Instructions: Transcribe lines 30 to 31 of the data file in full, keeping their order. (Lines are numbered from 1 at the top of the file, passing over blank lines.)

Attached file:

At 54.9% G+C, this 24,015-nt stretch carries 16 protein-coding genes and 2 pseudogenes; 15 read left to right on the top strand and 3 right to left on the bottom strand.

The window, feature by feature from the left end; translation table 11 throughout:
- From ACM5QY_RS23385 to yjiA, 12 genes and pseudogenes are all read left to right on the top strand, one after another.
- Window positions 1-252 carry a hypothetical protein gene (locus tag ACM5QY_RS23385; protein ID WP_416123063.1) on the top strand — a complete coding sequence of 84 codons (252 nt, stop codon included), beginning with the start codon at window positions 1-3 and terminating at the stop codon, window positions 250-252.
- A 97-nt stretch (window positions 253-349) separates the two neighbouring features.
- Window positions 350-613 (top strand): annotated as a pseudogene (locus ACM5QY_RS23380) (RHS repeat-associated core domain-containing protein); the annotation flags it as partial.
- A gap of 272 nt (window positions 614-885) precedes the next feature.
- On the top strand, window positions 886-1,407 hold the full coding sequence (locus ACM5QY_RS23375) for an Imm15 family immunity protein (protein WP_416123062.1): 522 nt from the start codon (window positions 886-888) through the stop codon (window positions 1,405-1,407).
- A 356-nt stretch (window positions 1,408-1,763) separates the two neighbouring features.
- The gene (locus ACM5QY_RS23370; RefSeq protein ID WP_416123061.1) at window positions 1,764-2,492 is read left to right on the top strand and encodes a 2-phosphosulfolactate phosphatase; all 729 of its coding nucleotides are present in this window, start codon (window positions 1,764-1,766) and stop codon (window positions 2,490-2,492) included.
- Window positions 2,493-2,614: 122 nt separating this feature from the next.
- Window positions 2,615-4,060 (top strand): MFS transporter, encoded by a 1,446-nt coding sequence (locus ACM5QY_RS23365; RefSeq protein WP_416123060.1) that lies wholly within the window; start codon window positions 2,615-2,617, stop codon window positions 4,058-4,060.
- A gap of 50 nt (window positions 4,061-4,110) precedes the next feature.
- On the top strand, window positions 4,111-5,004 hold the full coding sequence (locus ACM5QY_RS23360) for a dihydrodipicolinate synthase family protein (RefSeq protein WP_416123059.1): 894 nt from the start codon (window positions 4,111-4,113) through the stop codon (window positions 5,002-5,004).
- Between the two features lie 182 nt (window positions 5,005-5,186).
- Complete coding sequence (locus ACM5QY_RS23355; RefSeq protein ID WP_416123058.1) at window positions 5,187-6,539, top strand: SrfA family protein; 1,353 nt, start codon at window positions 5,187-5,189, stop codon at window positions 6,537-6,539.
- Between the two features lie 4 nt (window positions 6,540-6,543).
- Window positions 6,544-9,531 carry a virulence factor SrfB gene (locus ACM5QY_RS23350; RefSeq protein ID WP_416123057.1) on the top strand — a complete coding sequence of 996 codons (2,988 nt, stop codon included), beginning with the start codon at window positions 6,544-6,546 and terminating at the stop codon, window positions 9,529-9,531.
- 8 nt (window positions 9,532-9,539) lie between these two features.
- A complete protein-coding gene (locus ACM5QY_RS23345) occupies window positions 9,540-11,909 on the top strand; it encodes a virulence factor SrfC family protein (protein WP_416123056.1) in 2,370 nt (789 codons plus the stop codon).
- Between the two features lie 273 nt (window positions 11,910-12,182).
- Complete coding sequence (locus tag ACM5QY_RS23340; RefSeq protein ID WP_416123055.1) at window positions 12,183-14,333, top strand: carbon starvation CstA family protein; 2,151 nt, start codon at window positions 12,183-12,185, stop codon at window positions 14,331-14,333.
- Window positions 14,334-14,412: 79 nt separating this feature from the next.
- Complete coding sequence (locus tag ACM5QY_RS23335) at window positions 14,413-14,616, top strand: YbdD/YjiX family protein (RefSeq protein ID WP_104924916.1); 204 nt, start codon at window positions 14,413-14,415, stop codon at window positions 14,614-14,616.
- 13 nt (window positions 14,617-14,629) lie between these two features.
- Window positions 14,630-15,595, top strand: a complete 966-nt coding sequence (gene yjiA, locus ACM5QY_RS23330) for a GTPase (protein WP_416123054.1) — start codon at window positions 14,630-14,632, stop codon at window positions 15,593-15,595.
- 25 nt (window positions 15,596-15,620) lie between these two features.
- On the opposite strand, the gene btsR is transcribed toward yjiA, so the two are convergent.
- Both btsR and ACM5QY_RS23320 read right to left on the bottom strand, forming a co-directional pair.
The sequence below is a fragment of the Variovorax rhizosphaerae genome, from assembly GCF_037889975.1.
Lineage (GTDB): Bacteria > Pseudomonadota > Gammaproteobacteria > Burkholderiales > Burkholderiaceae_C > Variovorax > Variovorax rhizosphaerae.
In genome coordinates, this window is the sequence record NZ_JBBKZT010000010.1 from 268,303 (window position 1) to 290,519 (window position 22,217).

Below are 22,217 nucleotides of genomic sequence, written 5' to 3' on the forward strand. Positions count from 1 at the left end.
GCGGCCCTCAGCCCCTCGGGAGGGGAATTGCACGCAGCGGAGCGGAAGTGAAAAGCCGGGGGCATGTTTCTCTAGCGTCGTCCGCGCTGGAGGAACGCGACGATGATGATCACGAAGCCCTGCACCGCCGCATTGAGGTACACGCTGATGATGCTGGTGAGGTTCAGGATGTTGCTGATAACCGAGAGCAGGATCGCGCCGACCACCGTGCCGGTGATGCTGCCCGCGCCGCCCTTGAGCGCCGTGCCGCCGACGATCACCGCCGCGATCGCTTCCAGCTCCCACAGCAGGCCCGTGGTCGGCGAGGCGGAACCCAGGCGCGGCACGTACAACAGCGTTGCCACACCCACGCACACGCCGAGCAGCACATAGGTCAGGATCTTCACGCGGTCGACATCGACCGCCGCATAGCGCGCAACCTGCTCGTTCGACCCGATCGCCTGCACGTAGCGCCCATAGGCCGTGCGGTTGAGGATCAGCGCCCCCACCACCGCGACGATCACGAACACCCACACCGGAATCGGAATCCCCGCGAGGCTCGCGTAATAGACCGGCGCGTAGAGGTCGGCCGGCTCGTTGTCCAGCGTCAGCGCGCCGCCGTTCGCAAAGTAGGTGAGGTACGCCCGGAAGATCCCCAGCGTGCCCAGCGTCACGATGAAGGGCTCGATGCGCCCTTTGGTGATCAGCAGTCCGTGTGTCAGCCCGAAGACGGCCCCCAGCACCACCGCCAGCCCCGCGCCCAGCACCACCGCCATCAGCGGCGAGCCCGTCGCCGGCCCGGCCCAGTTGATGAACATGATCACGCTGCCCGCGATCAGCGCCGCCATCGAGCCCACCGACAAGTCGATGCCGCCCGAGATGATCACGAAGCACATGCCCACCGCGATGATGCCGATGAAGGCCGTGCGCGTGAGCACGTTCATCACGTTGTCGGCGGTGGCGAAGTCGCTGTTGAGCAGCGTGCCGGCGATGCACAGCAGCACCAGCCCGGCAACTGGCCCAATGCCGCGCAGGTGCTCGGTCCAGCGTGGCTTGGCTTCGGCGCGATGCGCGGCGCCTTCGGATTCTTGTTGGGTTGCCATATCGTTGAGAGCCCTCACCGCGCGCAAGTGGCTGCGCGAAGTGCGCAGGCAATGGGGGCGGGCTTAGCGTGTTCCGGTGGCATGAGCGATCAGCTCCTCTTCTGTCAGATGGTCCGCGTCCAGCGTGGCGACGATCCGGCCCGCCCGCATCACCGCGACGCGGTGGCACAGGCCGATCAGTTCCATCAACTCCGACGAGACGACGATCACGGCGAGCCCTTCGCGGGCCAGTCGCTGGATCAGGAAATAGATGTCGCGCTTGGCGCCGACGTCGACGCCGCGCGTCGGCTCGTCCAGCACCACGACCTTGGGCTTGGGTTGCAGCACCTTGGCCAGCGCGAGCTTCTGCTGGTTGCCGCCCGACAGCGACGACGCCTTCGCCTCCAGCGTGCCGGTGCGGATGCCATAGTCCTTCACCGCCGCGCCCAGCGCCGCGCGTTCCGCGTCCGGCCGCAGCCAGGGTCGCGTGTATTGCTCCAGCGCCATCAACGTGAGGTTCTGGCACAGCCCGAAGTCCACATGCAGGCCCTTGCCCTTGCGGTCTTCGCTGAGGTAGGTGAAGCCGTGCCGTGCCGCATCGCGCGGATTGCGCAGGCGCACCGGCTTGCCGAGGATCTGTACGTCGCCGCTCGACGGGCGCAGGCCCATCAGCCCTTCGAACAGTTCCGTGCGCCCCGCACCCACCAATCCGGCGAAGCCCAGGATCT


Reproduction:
The sequence below is a fragment of the Variovorax rhizosphaerae genome, from assembly GCF_037889975.1.
Lineage (GTDB): Bacteria > Pseudomonadota > Gammaproteobacteria > Burkholderiales > Burkholderiaceae_C > Variovorax > Variovorax rhizosphaerae.